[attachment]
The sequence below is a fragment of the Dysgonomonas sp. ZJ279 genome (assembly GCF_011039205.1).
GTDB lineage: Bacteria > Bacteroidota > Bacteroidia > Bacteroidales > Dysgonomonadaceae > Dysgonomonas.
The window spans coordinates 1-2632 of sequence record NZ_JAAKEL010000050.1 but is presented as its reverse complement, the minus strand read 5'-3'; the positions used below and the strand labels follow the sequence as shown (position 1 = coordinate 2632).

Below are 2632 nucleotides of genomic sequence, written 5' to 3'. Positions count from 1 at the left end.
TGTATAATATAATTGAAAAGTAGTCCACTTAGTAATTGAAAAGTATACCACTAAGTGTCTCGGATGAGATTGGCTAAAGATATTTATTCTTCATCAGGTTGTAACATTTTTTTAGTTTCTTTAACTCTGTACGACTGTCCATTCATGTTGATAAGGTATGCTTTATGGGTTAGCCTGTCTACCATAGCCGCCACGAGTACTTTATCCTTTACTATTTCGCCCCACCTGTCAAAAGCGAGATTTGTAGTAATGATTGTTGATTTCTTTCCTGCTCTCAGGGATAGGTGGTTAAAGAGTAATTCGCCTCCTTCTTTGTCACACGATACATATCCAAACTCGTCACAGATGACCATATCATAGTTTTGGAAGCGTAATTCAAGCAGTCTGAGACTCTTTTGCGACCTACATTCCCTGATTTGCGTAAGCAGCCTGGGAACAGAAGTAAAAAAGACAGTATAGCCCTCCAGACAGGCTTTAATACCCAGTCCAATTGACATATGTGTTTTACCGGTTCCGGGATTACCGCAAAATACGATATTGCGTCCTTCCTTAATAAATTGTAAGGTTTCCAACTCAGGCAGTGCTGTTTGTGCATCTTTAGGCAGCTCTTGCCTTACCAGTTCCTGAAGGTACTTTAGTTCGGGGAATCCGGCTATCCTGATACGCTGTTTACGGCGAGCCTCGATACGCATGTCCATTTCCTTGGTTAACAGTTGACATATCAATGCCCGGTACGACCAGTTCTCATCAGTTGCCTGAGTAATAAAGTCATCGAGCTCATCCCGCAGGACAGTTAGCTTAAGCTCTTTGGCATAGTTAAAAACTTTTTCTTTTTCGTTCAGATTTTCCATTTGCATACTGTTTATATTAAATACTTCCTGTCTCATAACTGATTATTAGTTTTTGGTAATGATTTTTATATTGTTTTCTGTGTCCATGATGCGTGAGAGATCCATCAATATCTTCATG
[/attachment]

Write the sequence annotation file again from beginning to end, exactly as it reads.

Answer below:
The sequence below is a fragment of the Dysgonomonas sp. ZJ279 genome (assembly GCF_011039205.1).
GTDB lineage: Bacteria > Bacteroidota > Bacteroidia > Bacteroidales > Dysgonomonadaceae > Dysgonomonas.
The window spans coordinates 1-2632 of sequence record NZ_JAAKEL010000050.1 but is presented as its reverse complement, the minus strand read 5'-3'; the positions used below and the strand labels follow the sequence as shown (position 1 = coordinate 2632).

Below are 2632 nucleotides of genomic sequence, written 5' to 3'. Positions count from 1 at the left end.
TGTATAATATAATTGAAAAGTAGTCCACTTAGTAATTGAAAAGTATACCACTAAGTGTCTCGGATGAGATTGGCTAAAGATATTTATTCTTCATCAGGTTGTAACATTTTTTTAGTTTCTTTAACTCTGTACGACTGTCCATTCATGTTGATAAGGTATGCTTTATGGGTTAGCCTGTCTACCATAGCCGCCACGAGTACTTTATCCTTTACTATTTCGCCCCACCTGTCAAAAGCGAGATTTGTAGTAATGATTGTTGATTTCTTTCCTGCTCTCAGGGATAGGTGGTTAAAGAGTAATTCGCCTCCTTCTTTGTCACACGATACATATCCAAACTCGTCACAGATGACCATATCATAGTTTTGGAAGCGTAATTCAAGCAGTCTGAGACTCTTTTGCGACCTACATTCCCTGATTTGCGTAAGCAGCCTGGGAACAGAAGTAAAAAAGACAGTATAGCCCTCCAGACAGGCTTTAATACCCAGTCCAATTGACATATGTGTTTTACCGGTTCCGGGATTACCGCAAAATACGATATTGCGTCCTTCCTTAATAAATTGTAAGGTTTCCAACTCAGGCAGTGCTGTTTGTGCATCTTTAGGCAGCTCTTGCCTTACCAGTTCCTGAAGGTACTTTAGTTCGGGGAATCCGGCTATCCTGATACGCTGTTTACGGCGAGCCTCGATACGCATGTCCATTTCCTTGGTTAACAGTTGACATATCAATGCCCGGTACGACCAGTTCTCATCAGTTGCCTGAGTAATAAAGTCATCGAGCTCATCCCGCAGGACAGTTAGCTTAAGCTCTTTGGCATAGTTAAAAACTTTTTCTTTTTCGTTCAGATTTTCCATTTGCATACTGTTTATATTAAATACTTCCTGTCTCATAACTGATTATTAGTTTTTGGTAATGATTTTTATATTGTTTTCTGTGTCCATGATGCGTGAGAGATCCATCAATATCTTCATG